Do the living really see the dead? The author looks into this "twilight zone" to determine if this is real or a mere hallucination.
20. Beyond Terror and Denial: The Positive Psychology of Death Acceptance, Paul T.P. Wong and Adrian Tomer, Death Studies, 35, 2011.
Death is ubiquitous, yet whether the American society accepts or denies death is the question. The authors argue that psychologists need to focus more on death acceptance. They discuss terror manage-ment theory and meaning management theory.

UNIT 4: Ethical Issues of Dying and Death

Unit Overview

21. Ethics and Life's Ending: An Exchange, Robert D. Orr and Gilbert Meilaender, First Things, August/September 2004
This article provides a point–counterpoint discussion of the quality-of-life arguments for passive euthanasia and the right to die. Knowledge from both points of view challenge the student who is attempting to formulate an understanding of the complex issues surrounding this controversy.
22. Obituary for Jack Kevorkian, Associated Press. Minneapolis Star and Tribune, June 4, 2011
This is the obituary for the famous and controversial Jack Kevorkian, "Dr. Death," who caused the American public to deal with legal issues related to physician-assisted suicide. The article discusses Kevorkian's philosophy and social activism to do something about human suffering for terminal patients.
23. At the Bottom of the Slippery Slope, Wesley J. Smith, The Weekly Standard, July 4/July 11, 2011 (in CLS Digital Library held by McGraw-Hill)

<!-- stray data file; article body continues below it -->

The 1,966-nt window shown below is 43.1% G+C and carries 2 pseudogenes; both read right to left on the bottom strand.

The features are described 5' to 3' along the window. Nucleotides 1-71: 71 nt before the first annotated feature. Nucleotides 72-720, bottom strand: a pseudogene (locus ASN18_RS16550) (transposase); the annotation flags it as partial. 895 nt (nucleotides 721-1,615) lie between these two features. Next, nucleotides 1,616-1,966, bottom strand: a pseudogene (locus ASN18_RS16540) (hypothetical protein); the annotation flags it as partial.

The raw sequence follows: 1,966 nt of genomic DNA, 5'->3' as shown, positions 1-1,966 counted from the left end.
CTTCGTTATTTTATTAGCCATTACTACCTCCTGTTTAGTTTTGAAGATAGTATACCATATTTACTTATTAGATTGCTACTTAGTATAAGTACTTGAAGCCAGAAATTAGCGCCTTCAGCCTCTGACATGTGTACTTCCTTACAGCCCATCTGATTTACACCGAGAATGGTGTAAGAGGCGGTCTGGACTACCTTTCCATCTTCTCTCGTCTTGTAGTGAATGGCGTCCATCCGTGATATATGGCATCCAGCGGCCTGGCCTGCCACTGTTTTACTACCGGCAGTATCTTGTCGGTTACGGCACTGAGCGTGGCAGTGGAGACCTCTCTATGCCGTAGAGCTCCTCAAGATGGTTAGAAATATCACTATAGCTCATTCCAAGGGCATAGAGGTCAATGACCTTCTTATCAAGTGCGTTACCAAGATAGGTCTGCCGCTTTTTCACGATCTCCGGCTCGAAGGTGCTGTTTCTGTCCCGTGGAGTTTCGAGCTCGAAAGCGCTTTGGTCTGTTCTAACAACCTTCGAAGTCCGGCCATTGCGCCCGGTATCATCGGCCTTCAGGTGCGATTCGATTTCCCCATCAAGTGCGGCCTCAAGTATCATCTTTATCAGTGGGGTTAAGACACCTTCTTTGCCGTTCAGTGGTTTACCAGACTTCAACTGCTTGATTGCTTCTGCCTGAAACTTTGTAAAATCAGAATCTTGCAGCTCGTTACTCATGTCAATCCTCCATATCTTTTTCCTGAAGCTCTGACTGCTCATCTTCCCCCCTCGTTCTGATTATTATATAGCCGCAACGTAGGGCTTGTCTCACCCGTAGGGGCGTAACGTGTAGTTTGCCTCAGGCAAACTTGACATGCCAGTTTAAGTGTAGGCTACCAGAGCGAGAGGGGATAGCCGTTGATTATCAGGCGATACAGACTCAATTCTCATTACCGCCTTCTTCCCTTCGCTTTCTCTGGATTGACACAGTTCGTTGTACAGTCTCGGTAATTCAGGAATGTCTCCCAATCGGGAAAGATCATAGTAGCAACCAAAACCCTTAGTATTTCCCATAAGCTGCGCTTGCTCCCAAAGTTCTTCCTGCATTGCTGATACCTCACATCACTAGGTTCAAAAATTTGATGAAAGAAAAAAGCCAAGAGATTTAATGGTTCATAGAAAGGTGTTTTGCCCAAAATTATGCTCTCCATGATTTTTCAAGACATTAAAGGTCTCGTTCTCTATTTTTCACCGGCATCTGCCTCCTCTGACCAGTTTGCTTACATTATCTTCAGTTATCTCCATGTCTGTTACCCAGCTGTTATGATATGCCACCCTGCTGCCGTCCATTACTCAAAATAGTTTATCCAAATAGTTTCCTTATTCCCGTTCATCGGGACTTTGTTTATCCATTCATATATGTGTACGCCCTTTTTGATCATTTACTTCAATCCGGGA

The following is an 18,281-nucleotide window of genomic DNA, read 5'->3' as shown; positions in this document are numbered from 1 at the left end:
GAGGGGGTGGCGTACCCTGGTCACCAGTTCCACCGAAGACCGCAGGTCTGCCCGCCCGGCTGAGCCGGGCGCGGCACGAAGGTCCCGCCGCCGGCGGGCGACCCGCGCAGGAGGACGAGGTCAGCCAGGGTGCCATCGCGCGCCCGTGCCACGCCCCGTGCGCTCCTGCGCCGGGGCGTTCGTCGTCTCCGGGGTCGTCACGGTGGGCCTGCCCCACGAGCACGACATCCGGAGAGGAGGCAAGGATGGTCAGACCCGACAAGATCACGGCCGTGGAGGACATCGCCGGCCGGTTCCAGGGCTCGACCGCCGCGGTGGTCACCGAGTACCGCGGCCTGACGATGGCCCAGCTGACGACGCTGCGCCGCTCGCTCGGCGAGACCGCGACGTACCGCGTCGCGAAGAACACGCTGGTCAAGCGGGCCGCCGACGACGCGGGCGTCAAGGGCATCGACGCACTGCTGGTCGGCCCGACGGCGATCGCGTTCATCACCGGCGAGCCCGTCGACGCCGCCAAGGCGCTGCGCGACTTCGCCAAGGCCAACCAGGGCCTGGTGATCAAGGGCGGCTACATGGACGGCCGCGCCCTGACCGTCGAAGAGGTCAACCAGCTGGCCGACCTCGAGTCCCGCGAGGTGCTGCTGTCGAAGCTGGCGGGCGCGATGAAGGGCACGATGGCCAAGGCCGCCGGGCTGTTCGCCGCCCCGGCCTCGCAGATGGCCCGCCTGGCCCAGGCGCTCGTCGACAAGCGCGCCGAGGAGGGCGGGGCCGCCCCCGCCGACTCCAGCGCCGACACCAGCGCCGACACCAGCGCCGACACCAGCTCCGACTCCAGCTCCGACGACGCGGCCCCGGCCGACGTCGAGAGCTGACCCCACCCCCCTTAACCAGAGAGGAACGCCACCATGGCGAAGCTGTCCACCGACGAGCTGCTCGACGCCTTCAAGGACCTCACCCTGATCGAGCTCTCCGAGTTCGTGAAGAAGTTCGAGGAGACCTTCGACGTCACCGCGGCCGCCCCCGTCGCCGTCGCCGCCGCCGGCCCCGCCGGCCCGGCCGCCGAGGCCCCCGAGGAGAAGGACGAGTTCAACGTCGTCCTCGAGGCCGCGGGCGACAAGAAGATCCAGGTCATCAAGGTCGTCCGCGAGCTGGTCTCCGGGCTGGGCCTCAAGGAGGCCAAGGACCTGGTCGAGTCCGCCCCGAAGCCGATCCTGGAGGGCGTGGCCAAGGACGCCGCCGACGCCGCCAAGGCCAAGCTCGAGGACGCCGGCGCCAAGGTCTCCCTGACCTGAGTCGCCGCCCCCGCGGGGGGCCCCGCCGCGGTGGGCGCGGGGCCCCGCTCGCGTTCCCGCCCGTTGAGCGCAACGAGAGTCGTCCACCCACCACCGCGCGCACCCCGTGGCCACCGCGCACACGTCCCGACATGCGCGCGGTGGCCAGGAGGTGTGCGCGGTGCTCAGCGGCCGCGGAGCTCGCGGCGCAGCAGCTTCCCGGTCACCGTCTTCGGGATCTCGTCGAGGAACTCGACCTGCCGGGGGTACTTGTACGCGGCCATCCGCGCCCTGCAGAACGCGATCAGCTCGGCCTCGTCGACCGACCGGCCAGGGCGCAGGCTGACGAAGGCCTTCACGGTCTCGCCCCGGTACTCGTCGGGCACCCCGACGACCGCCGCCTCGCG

Smith argues that once society accepts euthanasia/organ harvesting, we will soon see agitation to pay seriously disabled or dying beople for their organs, a policy that ¬Kevorkian advocated.
24. Hospitals Embrace Palliative Care, Bridget M. Kuehn, Journal of the American Medical Association, 298(11), 1263–1265, September 19, 2007
This article presents the argument that palliative care is the best form of competent care for patients living with a terminal illness. Providing a new model for palliative care, the article gives special attention to meeting psychological and physical needs of the dying patient.
25. Cannabis Use in Long-Term Care: An Emerging Issue for Nurses, Roxanne Nelson, American Journal of Nursing, 111(4), 19–20, April 2011.
When dealing with patients in end-of-life care and marijuana, many nurses' protocol is "don't ask, don't tell."
26. I Was a Doctor Accustomed to Death, But Not His, Marc Agronin, Salon, February 5, 2011.
Son tells his story of dealing with his own father as patient. It was a real lesson in caring for the dy-ing.

UNIT 5: Funerals

Unit Overview

27. The Contemporary American Funeral, Michael R. Leming and George E. Dickinson, Understanding Dying, Death, and Bereavement, Wadsworth-Cengage, 2010
This article provides an overview of the present practice of funeralization in American society, including the traditional and alternative funeral arrangements. The functions of funerals relative to the sociological, psychological, and theological needs of adults and children are also discussed.
28. Building My Father's Coffin, John Manchester. Salon, June 4, 2010
"My body is to be placed in a plain pine box. I would like my children to make the box." William Manchester knows that grief work is best when done as a family.
29. Dealing with the Dead, Jennifer Egan, The New Yorker, October 11, 2010
It is possible to facilitate our grieving by remembering dead relatives by wearing clothes and jewelry that once belonged to them to their funerals.